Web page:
The stage of SamSat-ION flight development tests will verify the results of the research carried out within the framework of a joint grant provided by the Russian Foundation for Basic Research and the Belarusian Foundation for Basic Research, entitled “Theoretical Foundations of Studying Wave Processes and Phenomena in the Ionosphere Using Signals of Satellite Radio Navigation Systems”. This will be the first joint scientific project of Russia and Belarus implemented at Samara University. The Samara nanosatellite is expected to be launched into a solar synchronous orbit at the altitude of about 550 km. According to preliminary calculations, this satellite’s service life is 19 years.
The satellites from St. Petersburg are designed using Synergy, a single multipurpose platform employing the block-modular principle. The Astronomicon Laboratory and St. Petersburg Polytechnic University have been working very closely to create a single satellite platform for their two nanosatellites. The satellites will carry different additional equipment and extra payload for solving various applied problems,” Igor Belokonov said.
According to Belokonov, Polytechnic-ION, a satellite of the Polytechnic University, will carry a receiver of the automatic sea vessel identification system, and Astronomicon’s HeckStack satellite will accommodate the equipment for checking radiation resistance of various elements. The Polytechnic-ION and HeckStack satellites, like Samara's SamSat-ION, will study plasma along their flight path and conduct tomography of the upper ionosphere. The obtained data, scientists say, will be useful in meteorology and in solving problems for further development of the Arctic and the Antarctic.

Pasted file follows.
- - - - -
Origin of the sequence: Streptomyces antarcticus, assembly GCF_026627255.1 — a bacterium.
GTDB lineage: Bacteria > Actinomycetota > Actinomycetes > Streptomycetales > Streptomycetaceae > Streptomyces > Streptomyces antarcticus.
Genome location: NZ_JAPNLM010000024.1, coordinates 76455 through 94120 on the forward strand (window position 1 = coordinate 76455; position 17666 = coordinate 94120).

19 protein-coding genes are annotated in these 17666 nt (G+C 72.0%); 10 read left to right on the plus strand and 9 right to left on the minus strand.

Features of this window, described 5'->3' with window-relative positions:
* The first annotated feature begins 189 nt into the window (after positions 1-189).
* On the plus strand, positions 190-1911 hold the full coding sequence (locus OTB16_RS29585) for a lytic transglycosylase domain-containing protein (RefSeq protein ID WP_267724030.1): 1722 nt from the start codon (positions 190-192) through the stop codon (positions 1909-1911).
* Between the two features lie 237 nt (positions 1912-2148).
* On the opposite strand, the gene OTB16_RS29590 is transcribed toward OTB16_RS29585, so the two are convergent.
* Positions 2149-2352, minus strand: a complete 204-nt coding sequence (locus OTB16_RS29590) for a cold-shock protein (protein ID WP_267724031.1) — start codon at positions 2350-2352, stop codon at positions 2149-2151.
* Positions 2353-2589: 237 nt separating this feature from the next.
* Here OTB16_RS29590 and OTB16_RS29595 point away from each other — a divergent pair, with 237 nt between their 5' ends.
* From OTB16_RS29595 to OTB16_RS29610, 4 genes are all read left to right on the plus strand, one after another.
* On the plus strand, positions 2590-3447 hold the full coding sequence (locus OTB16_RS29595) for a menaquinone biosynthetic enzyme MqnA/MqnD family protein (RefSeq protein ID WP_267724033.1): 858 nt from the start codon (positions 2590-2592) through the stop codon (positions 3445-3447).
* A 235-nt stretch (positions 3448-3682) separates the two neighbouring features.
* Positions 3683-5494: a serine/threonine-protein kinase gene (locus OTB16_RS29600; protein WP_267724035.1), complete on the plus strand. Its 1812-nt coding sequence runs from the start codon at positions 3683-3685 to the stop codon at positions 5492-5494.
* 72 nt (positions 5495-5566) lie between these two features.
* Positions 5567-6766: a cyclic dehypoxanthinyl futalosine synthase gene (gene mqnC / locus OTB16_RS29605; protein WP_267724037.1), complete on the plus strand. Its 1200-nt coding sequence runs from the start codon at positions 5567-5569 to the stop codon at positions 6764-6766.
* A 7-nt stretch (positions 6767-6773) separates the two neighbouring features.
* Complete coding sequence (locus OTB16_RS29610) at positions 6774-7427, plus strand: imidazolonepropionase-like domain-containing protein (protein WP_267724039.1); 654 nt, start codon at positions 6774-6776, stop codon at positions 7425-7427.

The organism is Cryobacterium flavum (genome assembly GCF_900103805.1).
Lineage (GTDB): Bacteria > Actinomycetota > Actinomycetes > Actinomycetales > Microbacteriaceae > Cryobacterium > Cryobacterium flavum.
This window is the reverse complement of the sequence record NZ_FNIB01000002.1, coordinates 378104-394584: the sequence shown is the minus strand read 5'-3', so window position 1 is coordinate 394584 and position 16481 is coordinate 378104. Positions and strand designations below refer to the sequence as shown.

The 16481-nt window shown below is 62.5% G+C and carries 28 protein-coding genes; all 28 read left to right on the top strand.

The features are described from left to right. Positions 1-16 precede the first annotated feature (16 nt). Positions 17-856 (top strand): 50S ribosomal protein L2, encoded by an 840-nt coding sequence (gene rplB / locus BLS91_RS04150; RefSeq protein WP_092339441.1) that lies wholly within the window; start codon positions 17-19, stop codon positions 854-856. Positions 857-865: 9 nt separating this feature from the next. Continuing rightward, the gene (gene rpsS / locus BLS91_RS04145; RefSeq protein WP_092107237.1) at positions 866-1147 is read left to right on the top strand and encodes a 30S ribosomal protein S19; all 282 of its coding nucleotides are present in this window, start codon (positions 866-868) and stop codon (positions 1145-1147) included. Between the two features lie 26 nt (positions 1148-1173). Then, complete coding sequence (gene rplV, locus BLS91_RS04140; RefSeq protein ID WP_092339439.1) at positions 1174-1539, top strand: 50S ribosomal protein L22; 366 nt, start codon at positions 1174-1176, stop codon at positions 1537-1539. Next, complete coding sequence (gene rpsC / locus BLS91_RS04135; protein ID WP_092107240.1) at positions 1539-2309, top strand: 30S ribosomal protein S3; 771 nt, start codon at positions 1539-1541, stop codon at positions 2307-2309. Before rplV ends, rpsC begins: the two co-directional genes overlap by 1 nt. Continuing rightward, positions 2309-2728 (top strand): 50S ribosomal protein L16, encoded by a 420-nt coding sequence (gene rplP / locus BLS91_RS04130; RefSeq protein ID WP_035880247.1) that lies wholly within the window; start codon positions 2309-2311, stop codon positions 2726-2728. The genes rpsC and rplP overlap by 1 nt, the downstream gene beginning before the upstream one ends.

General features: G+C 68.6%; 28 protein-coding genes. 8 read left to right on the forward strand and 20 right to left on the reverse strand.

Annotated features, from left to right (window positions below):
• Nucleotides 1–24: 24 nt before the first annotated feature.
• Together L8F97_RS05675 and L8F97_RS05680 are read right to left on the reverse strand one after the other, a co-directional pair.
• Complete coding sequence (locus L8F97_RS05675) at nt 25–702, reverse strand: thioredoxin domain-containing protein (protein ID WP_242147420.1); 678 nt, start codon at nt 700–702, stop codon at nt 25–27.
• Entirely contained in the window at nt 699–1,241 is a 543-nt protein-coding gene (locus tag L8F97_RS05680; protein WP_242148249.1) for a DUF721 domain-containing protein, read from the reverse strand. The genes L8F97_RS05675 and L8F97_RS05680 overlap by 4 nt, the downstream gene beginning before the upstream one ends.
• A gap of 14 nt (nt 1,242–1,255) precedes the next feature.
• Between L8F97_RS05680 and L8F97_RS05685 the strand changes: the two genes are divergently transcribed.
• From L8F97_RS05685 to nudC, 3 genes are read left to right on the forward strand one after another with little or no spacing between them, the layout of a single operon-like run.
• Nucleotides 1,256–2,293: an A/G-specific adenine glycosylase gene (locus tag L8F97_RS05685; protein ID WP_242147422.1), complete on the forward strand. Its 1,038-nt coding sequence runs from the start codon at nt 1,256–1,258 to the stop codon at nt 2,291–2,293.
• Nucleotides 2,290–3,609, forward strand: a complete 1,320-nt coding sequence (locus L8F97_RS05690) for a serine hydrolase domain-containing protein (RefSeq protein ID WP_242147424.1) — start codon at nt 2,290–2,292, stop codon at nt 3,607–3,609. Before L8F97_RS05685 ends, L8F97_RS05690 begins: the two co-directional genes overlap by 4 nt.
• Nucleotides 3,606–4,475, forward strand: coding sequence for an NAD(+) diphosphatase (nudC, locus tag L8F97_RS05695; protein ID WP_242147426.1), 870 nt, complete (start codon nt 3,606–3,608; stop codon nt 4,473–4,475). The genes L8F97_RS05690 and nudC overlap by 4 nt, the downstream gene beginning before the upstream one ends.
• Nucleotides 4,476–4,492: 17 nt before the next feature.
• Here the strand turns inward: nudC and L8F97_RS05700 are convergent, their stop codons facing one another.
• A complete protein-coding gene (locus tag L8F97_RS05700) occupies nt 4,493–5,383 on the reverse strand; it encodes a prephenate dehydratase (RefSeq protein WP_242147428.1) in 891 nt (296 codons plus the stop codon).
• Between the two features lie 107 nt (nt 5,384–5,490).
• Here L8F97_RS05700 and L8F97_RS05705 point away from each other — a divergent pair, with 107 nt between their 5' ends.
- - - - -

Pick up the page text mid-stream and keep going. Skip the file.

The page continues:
The next working meeting of consortium members has been scheduled for December 2020 – January 2021.

Reference Information:
1) The consortium of Russian universities and science organizations was formed in 2018 to create a series of nanosatellites for studying the Earth's ionosphere. The consortium was created upon the initiative of Samara University. The idea to bring leading Russian universities together for joint study of the ionosphere was supported by Roscosmos, Institute of Applied Geophysics of the Russian Meteorological Agency, as well as by Space Research Institute of the RAS. The consortium includes nine universities, two small companies and Institute of Earth Physics of the RAS.
Participating universities:
  • Samara National Research University;
  • Siberian State University of Science and Technology;
  • Amur State University;
  • Omsk State Technical University;
  • Kalashnikov Izhevsk State Technical University;
  • Ulyanovsk State University;
  • Peter the Great St. Petersburg Polytechnic University;
  • Ural Federal University;
  • Southern Federal University.
  • GEOSCAN Technologies OJSC;
  • Astronomicon Laboratory for Design of Small Spacecraft.
  • Research institutes:
  • Institute of Earth Physics of the RAS.
2) Nanosatellites are spacecraft weighing from 1 to 10 kg. As a rule, they are designed according to the CubeSat standard.
3) Ionosphere is a high-altitude layer (60–1,000 km) saturated with charged particles. The concentration of these particles depends on solar activity, natural and man-made processes occurring on Earth, affecting the propagation of radio waves and having a noticeable effect on the performance of technical systems. The understanding of physical processes occurring in the ionosphere opens up opportunities for new promising technologies for information transmission.
4) The meeting took place on November 20, the 22nd anniversary of the start of ISS construction – the launch of the FGB Zarya.